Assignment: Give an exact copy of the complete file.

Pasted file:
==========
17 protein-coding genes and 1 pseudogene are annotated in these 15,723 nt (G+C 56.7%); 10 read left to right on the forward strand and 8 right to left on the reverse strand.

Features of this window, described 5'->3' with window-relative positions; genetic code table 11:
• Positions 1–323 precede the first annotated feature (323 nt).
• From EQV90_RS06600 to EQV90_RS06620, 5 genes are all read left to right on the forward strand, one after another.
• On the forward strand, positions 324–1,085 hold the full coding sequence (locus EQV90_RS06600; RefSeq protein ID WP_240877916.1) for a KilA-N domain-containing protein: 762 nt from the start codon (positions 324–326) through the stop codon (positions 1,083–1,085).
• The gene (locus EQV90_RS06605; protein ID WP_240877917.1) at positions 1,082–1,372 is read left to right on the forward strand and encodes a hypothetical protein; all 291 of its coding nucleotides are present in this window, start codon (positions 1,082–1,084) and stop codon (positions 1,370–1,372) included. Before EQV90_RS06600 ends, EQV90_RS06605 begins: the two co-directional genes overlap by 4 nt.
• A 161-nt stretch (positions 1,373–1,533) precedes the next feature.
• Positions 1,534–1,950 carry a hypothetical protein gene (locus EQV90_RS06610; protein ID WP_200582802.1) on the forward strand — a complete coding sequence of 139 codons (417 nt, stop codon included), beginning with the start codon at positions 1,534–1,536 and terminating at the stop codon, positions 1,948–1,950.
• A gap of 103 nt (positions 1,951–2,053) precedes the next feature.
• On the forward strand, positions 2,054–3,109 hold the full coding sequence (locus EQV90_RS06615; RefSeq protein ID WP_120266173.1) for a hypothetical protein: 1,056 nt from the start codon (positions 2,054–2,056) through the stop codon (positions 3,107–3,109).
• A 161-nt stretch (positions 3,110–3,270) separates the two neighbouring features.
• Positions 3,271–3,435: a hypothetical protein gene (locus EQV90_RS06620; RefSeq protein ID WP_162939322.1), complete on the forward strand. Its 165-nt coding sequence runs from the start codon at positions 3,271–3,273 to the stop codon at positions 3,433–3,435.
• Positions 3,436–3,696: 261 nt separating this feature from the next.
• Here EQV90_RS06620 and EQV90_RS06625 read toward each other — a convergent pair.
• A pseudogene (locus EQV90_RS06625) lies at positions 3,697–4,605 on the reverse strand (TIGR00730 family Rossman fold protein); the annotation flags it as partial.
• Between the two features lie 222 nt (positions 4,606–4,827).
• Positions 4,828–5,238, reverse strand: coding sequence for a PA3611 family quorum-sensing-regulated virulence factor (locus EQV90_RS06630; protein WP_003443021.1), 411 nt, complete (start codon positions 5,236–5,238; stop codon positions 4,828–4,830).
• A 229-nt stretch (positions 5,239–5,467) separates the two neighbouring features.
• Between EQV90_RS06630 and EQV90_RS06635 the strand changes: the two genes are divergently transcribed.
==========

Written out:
17 protein-coding genes and 1 pseudogene are annotated in these 15,723 nt (G+C 56.7%); 10 read left to right on the forward strand and 8 right to left on the reverse strand.

Features of this window, described 5'->3' with window-relative positions; genetic code table 11:
• Positions 1–323 precede the first annotated feature (323 nt).
• From EQV90_RS06600 to EQV90_RS06620, 5 genes are all read left to right on the forward strand, one after another.
• On the forward strand, positions 324–1,085 hold the full coding sequence (locus EQV90_RS06600; RefSeq protein ID WP_240877916.1) for a KilA-N domain-containing protein: 762 nt from the start codon (positions 324–326) through the stop codon (positions 1,083–1,085).
• The gene (locus EQV90_RS06605; protein ID WP_240877917.1) at positions 1,082–1,372 is read left to right on the forward strand and encodes a hypothetical protein; all 291 of its coding nucleotides are present in this window, start codon (positions 1,082–1,084) and stop codon (positions 1,370–1,372) included. Before EQV90_RS06600 ends, EQV90_RS06605 begins: the two co-directional genes overlap by 4 nt.
• A 161-nt stretch (positions 1,373–1,533) precedes the next feature.
• Positions 1,534–1,950 carry a hypothetical protein gene (locus EQV90_RS06610; protein ID WP_200582802.1) on the forward strand — a complete coding sequence of 139 codons (417 nt, stop codon included), beginning with the start codon at positions 1,534–1,536 and terminating at the stop codon, positions 1,948–1,950.
• A gap of 103 nt (positions 1,951–2,053) precedes the next feature.
• On the forward strand, positions 2,054–3,109 hold the full coding sequence (locus EQV90_RS06615; RefSeq protein ID WP_120266173.1) for a hypothetical protein: 1,056 nt from the start codon (positions 2,054–2,056) through the stop codon (positions 3,107–3,109).
• A 161-nt stretch (positions 3,110–3,270) separates the two neighbouring features.
• Positions 3,271–3,435: a hypothetical protein gene (locus EQV90_RS06620; RefSeq protein ID WP_162939322.1), complete on the forward strand. Its 165-nt coding sequence runs from the start codon at positions 3,271–3,273 to the stop codon at positions 3,433–3,435.
• Positions 3,436–3,696: 261 nt separating this feature from the next.
• Here EQV90_RS06620 and EQV90_RS06625 read toward each other — a convergent pair.
• A pseudogene (locus EQV90_RS06625) lies at positions 3,697–4,605 on the reverse strand (TIGR00730 family Rossman fold protein); the annotation flags it as partial.
• Between the two features lie 222 nt (positions 4,606–4,827).
• Positions 4,828–5,238, reverse strand: coding sequence for a PA3611 family quorum-sensing-regulated virulence factor (locus EQV90_RS06630; protein WP_003443021.1), 411 nt, complete (start codon positions 5,236–5,238; stop codon positions 4,828–4,830).
• A 229-nt stretch (positions 5,239–5,467) separates the two neighbouring features.
• Between EQV90_RS06630 and EQV90_RS06635 the strand changes: the two genes are divergently transcribed.